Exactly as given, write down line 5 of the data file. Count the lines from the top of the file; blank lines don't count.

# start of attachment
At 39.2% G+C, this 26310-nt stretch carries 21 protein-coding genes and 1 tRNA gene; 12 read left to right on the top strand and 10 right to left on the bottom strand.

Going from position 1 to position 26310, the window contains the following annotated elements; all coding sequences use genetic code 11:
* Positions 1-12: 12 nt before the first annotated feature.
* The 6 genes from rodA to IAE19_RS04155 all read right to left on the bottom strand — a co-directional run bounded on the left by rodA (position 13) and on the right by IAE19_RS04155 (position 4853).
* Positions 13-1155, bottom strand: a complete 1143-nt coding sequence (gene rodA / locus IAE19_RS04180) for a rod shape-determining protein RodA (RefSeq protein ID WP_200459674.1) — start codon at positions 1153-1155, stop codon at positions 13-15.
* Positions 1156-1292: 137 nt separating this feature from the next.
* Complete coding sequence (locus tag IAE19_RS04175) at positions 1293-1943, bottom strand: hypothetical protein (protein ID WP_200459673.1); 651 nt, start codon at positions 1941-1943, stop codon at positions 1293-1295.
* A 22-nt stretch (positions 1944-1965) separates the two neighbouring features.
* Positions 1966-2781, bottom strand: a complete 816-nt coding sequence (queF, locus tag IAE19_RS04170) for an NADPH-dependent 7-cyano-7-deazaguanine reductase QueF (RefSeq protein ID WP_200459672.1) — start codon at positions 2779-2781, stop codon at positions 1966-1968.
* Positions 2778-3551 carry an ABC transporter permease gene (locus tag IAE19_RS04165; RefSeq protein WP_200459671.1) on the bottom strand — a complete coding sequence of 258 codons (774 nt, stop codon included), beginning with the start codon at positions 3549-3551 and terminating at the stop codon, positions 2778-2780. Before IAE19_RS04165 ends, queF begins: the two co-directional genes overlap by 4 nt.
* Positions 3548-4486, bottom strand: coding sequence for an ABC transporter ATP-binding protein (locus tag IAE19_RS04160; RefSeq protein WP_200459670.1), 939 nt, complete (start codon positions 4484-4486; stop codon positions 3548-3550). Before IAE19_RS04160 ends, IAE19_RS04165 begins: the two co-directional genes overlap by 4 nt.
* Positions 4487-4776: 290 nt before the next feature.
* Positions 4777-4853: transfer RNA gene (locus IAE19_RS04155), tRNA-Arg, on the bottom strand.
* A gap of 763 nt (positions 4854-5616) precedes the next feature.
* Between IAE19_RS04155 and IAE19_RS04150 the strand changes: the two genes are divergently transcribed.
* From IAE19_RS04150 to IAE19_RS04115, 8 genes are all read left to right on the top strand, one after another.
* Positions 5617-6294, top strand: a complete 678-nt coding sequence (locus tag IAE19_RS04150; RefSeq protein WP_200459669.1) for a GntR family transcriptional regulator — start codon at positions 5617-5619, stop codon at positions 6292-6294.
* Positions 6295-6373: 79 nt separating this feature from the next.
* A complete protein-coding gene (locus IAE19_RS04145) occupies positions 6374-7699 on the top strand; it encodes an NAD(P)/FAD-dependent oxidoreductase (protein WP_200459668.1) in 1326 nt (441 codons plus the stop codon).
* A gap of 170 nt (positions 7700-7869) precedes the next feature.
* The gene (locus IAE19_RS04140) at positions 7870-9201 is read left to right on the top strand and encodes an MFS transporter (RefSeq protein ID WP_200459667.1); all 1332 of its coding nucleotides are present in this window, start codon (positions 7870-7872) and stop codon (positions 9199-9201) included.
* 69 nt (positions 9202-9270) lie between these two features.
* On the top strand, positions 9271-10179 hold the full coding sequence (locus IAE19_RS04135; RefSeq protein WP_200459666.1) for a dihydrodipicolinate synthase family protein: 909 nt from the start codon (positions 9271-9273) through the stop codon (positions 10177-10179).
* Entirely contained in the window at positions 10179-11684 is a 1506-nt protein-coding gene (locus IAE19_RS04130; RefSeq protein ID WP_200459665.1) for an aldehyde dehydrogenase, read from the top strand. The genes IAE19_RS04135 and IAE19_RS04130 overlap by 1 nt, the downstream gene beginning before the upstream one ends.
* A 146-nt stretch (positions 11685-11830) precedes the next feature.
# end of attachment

* Positions 13-1155, bottom strand: a complete 1143-nt coding sequence (gene rodA / locus IAE19_RS04180) for a rod shape-determining protein RodA (RefSeq protein ID WP_200459674.1) — start codon at positions 1153-1155, stop codon at positions 13-15.